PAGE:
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of training participants did not fully achieve the expected results, and further, how the causes for this partial lack of impact were isolated and addressed with the SCM.

Other Important Factors

At the time of our study, the company was a major global computer equipment and service provider. The business model was fairly simple, though the organization, because it had grown rapidly through a number of mergers and acquisitions, was fairly complex. Readers, however, need not have a full understanding of all of the organizational complexities in order to understand and learn from this case. The company developed computer products and technology; sold hardware equipment, associated operating and supporting software; and provided service contracts to customers to maintain and upgrade computer installations. The organization in which the evaluation was conducted was a part of the division that both sold large computer server systems to customers, as well as provided service on a contracted basis to maintain the servers and assure their effective and efficient performance to customers. This area of the company was highly important, as it both generated substantial revenues and profits, serving a number of large, high-profile and important customers. Several major airlines, for example, relied on their computer server equipment that enabled their company’s reservation system to operate. One of America’s largest stock exchanges was another key customer. In short, customers in this division were highly visible and important; they required and expected flawless service.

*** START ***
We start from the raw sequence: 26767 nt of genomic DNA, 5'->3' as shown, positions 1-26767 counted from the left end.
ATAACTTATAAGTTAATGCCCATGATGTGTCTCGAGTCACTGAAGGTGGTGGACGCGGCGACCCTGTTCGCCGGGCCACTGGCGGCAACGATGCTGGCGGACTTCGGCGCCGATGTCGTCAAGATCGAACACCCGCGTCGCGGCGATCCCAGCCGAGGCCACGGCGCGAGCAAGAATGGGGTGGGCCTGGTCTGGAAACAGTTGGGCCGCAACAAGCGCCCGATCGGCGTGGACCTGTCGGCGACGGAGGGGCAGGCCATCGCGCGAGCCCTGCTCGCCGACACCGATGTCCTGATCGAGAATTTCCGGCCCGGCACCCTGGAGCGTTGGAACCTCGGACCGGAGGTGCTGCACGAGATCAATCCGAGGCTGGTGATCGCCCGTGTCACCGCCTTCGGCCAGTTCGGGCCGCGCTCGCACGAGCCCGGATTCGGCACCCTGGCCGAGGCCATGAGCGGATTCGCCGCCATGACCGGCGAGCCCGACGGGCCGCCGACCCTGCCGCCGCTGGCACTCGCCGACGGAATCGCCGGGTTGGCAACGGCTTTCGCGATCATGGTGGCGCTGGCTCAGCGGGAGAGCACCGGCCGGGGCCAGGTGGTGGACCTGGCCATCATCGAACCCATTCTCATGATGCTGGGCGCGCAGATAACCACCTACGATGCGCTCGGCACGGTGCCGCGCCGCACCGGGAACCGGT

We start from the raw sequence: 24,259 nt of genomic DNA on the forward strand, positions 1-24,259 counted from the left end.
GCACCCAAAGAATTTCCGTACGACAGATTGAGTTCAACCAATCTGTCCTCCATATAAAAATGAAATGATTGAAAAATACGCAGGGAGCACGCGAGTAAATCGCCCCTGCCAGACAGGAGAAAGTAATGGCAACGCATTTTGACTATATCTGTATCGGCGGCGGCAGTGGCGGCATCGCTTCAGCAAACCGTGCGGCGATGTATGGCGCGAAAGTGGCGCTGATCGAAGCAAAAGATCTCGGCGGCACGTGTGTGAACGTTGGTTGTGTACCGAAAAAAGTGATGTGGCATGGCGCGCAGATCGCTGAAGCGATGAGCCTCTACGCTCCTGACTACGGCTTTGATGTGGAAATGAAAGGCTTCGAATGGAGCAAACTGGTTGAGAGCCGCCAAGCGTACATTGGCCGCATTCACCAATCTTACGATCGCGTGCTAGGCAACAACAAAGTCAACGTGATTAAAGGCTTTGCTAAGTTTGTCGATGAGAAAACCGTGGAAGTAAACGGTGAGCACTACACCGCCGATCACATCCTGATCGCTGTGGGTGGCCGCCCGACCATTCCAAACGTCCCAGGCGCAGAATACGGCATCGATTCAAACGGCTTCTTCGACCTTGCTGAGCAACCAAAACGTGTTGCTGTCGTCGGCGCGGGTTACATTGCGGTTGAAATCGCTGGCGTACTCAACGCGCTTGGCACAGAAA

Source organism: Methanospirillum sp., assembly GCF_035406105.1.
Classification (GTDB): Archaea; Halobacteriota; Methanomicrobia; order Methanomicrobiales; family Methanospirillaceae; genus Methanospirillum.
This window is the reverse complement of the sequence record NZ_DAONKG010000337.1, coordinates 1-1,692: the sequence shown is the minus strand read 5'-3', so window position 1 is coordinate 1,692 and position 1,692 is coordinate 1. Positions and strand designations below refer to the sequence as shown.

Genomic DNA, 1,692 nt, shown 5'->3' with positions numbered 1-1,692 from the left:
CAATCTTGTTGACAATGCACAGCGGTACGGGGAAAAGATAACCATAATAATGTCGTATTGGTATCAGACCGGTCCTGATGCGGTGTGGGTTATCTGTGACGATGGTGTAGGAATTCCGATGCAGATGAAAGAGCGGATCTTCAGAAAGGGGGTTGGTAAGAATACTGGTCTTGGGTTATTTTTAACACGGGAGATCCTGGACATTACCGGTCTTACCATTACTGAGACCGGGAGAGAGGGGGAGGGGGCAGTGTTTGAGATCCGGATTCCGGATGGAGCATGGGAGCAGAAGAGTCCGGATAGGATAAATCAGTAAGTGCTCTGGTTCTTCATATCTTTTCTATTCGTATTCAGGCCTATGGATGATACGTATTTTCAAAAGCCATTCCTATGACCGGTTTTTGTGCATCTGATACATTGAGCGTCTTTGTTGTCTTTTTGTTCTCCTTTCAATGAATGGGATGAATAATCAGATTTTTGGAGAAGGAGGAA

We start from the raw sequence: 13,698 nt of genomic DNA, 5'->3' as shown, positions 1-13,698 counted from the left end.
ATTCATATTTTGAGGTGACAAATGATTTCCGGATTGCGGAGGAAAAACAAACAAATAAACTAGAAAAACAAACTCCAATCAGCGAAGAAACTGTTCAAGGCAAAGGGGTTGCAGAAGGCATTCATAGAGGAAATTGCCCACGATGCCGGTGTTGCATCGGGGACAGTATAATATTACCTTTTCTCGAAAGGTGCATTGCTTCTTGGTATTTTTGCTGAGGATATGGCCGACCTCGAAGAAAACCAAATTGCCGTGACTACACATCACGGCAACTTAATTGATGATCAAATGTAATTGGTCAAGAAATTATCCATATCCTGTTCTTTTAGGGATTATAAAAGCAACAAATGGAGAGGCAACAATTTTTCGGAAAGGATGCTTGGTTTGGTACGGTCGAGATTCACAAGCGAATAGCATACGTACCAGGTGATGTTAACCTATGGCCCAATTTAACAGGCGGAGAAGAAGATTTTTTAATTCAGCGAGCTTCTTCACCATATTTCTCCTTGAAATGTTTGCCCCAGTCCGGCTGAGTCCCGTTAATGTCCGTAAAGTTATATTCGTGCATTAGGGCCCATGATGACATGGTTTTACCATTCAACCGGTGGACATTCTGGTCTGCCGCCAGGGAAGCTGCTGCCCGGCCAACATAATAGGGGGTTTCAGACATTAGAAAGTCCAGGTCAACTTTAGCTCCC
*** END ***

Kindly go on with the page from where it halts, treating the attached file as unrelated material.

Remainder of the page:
Chapter Twelve: Coaching and Training at Coffee Bean and Tea Leaf®

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C h a p t e r Tw e l v e

Coaching and Training at

Coffee Bean and Tea Leaf

®

Scott Blanchard and Dennis Dressler

T